• shall report to the IRB any violation of an experimental protocol or any use of subjects not approved by the IRB.

Department Chair is responsible for reviewing the activities within the department to determine that proper reviews and approvals have been obtained and appropriate resources area available to conduct the Research.

University of California (UC) assures the federal government that the campus is in compliance with federal regulations as described in Section III.B.2., above, for the use of Human Subject Research and that no Research involving Human Subjects is conducted without prior review and approval. The UC may provide treatment and compensation for injured Research subjects.

The UC is legally responsible for the acts and omissions of its employees acting in the course and scope of their University duties. In the event of a suit against an employee in connection with an IRB-approved Research activity using Human Subjects, the University assumes the employee’s defense and indemnification.


  1. The Belmont Report: Ethical Principles and Guidelines for the Protection of Human Subjects of Research, National Commission for the Protection of Human Subjects of Biomedical and Behavioral Research, 4/18/1979;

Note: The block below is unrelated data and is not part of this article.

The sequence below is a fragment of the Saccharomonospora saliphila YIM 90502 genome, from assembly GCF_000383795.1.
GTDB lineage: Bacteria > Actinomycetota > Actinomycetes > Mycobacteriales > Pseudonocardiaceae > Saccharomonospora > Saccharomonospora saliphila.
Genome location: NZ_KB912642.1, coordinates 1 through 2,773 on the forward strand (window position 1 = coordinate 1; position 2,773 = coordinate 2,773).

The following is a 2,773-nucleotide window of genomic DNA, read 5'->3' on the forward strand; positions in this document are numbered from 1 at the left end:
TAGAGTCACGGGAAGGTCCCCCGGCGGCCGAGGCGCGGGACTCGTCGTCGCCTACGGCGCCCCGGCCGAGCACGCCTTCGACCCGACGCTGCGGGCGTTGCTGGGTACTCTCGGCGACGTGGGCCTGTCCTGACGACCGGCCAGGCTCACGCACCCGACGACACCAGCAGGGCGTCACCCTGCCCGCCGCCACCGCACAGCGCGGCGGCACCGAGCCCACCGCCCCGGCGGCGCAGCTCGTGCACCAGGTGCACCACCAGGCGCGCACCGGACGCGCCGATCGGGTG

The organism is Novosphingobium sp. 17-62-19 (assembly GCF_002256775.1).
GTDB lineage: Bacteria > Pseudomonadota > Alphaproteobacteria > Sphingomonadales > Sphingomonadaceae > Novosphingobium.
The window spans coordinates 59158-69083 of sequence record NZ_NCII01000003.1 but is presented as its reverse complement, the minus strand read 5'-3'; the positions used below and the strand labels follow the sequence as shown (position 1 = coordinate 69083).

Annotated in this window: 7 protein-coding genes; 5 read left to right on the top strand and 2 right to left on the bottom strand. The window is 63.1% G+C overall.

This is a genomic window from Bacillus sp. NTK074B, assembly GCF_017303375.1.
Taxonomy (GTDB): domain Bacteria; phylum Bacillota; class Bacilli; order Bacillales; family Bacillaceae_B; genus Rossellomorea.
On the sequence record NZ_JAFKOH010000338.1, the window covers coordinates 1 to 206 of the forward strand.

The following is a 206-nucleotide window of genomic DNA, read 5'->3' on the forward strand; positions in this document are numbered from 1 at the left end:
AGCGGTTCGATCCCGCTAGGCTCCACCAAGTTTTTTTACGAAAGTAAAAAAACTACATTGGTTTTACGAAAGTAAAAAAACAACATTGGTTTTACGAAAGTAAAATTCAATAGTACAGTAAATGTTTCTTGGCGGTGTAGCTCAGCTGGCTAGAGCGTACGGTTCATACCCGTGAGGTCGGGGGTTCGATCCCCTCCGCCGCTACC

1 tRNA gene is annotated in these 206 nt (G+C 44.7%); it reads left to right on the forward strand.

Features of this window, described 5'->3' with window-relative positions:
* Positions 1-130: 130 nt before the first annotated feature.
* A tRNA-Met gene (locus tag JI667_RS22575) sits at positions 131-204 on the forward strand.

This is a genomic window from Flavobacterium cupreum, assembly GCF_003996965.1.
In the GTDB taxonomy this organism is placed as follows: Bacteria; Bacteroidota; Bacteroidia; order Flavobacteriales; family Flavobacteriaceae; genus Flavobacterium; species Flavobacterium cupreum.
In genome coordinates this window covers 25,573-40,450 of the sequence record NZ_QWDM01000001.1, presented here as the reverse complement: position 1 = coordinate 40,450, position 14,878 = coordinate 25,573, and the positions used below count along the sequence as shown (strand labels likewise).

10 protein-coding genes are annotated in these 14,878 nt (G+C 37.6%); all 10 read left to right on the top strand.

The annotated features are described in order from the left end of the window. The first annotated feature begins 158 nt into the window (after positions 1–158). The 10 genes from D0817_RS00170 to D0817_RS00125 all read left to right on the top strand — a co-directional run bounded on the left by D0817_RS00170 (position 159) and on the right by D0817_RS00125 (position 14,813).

2. DHHS Code of Federal Regulations: (45 CFR Part 46): Protection of Human Subjects, Subparts A, B, C, and D;

  3. FDA Code of Federal Regulations - Food and Drugs (Title 21): Protection of Human Subjects (21 CFR Part 50); Institutional Review Boards (21 CFR Part 56); Investigational Device Exemptions (21 CFR Part 812); Investigational New Drug Application (21 CFR Part 312); 

  4. Protection of Human Subjects (45 CFR Part 46); Office of Civil Rights Health Insurance Portability & Accountability Act (HIPAA) (45 CFR Parts 160 and 164); 

  5. California Health and Safety Code: Human Experimentation (Section 24172);

  6. Federalwide Assurance of Compliance with DHHS, Institutional Review Boards (see OHRPP Web site);

  7. UCLA Faculty Handbook and Resource Guide - Section III;

  8. UCLA Office of the Vice Chancellor for Research Web site;

  9. UCLA Office for the Human Research Protection Program Web site;

  10. Human Research News: November 11, 2004: “Vice Chancellor Roberto Peccei on the responsibilities of faculty, staff, administration, the IRBs, ARC and OPRS”;

  11. Office for Human Research Protections (OHRP) policy guidance, “Guidance on Engagement of Institutions in Human Subjects Research”;

  12. UCLA Policy 900, Principal Investigator Eligibility. 




/s/ Peccei, Roberto

Vice Chancellor - Research